A very common symptom of any serious illness is “Sticker Shock”. You probably didn’t realize it before you got sick, but medical equipment ain’t cheap. Nobody who is healthy sits down and figures out the finances they’ll need to survive an incredibly rare and frustratingly incurable disease. Well, maybe some extreme hypochondriac would, but we won’t count them in our equation.
Sure you probably understood that big ticket items like Power Chairs are expensive (but then again that Hoveround® commercial makes it seem like the government is practically giving those away!). What you don’t take into account is all those small gadgets you start out with: grabbers, cushions, pill cutters, can openers, canes, etc. – before you move into the mid-range assistive devices: grab bars, wheelchairs, lift chairs, raised toilets, etc. – before you have to go full-out with the home and car retrofitting: permanent ramps, roll-in showers, hand controls in automobiles, stair lifts, etc. etc. etc.!!! You’ll go from $ to $$ to $$$$ quicker than you’d think.
To add insult to injury, just when you are getting hit with these major medical costs it is very likely that you have either retired and are on fixed income, or have had to take short or long-term disability and are making only a fraction of your full income. Oh, joy.
So how do you lower your costs for all this medical equipment? The answer is surprisingly simple. Let someone else take the loss. Just like buying a vehicle (depreciation happens the moment you drive it off the lot) the same goes for medical equipment. Buying used will save you anywhere from 25 – 70% off the cost of goods. We had tremendous success buying a lift chair for Mo using Craigslist. This chair looks like a regular recliner, but in addition to the hand lever it included a handheld remote that operated the motorized frame to tilt and raise Mo. It even included a heat element – a nice feature since immobility can be chilly (we now get why in most pictures FDR usually had a throw over his legs!).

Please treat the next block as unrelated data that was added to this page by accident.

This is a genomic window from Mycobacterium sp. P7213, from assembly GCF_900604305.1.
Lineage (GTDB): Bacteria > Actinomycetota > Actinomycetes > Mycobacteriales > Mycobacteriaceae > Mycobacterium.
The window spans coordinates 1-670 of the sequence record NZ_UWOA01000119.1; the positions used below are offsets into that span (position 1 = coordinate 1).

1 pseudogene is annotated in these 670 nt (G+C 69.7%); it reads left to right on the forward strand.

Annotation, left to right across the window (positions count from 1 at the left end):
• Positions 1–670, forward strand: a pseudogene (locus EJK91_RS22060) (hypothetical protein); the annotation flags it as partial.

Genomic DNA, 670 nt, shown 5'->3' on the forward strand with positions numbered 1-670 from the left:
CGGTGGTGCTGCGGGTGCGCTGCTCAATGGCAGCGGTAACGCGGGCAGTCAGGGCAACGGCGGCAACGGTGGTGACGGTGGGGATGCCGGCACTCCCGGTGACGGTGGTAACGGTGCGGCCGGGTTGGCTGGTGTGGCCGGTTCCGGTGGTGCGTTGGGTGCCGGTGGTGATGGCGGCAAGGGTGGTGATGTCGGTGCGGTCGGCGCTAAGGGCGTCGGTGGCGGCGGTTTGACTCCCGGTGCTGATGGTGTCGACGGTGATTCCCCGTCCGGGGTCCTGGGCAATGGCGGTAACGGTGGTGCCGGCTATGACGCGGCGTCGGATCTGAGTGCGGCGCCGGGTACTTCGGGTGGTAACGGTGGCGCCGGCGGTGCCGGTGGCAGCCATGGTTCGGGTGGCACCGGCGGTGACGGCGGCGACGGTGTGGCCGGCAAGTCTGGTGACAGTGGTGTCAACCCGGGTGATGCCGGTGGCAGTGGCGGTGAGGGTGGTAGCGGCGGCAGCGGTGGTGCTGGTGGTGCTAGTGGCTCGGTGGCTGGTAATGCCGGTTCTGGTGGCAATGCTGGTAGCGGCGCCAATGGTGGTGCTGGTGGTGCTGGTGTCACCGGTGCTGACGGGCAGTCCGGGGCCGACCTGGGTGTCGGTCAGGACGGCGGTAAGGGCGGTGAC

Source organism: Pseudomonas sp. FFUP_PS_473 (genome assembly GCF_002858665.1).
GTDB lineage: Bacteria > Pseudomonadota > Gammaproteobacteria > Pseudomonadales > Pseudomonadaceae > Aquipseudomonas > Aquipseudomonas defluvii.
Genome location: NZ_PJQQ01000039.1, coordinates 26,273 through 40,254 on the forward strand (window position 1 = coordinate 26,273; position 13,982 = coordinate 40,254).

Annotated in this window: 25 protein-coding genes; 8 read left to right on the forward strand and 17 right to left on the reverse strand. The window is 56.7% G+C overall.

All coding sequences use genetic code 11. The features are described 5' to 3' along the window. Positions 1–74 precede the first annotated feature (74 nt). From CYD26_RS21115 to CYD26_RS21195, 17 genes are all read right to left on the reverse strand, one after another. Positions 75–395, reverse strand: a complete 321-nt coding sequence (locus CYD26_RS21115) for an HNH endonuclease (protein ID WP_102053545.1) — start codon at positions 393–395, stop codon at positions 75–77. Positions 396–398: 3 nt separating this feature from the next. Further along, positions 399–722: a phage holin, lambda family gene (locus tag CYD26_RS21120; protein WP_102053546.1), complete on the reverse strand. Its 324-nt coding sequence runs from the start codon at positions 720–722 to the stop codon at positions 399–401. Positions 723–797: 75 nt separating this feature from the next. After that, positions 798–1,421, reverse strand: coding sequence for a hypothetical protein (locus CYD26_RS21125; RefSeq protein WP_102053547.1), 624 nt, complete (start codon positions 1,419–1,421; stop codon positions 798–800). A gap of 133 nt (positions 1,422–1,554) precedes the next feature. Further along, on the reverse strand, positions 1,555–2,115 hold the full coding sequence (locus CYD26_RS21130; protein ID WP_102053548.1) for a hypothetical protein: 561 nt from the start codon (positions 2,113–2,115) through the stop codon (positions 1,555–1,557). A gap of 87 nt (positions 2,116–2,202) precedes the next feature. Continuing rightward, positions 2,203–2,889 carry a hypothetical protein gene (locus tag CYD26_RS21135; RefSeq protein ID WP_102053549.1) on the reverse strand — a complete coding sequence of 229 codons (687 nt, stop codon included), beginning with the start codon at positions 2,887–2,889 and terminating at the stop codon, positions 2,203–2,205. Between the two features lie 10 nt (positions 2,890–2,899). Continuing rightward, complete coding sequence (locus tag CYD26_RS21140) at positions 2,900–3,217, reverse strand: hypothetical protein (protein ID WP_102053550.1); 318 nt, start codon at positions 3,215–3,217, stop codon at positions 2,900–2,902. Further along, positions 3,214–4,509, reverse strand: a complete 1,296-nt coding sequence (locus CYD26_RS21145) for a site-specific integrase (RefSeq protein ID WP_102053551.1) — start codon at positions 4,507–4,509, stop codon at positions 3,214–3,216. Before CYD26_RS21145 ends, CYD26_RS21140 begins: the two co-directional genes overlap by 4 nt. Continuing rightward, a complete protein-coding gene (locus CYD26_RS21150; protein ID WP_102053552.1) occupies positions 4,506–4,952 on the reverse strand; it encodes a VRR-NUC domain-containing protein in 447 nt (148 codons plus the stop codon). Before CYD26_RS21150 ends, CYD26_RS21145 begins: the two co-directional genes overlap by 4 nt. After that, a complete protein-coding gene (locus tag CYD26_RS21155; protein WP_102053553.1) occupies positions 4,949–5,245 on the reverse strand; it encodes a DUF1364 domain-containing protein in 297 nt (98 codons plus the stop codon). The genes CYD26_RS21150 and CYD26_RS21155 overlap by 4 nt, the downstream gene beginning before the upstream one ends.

New, a chair like this would run anywhere from $695 – $1200. We were able to find this older Simmons model on Craigslist for $250 (we did have to transport the chair ourselves, but asking a neighbor for help we got it home with no problems). We were lucky to find this chair in such good condition, and it did take looking at a few other chairs priced higher before we found this one. We even had a sort of Goldilocks experience trying out the different models, as some were too soft, some were too short, some were too feminine, etc. We borrowed an upholstery cleaner to freshen the fabric, and although the blue was not ideal for our decor the price couldn’t be beat.
When Mo went into “remission” and we no longer needed it, we then sold the lift chair on Craigslist again. We sold it for $200. The year we used this chair in our home only cost us $50 because someone else had paid the retail for us when they owned it. With just a little planning, a little internet searching, and a little bit of luck you can save yourself a fortune!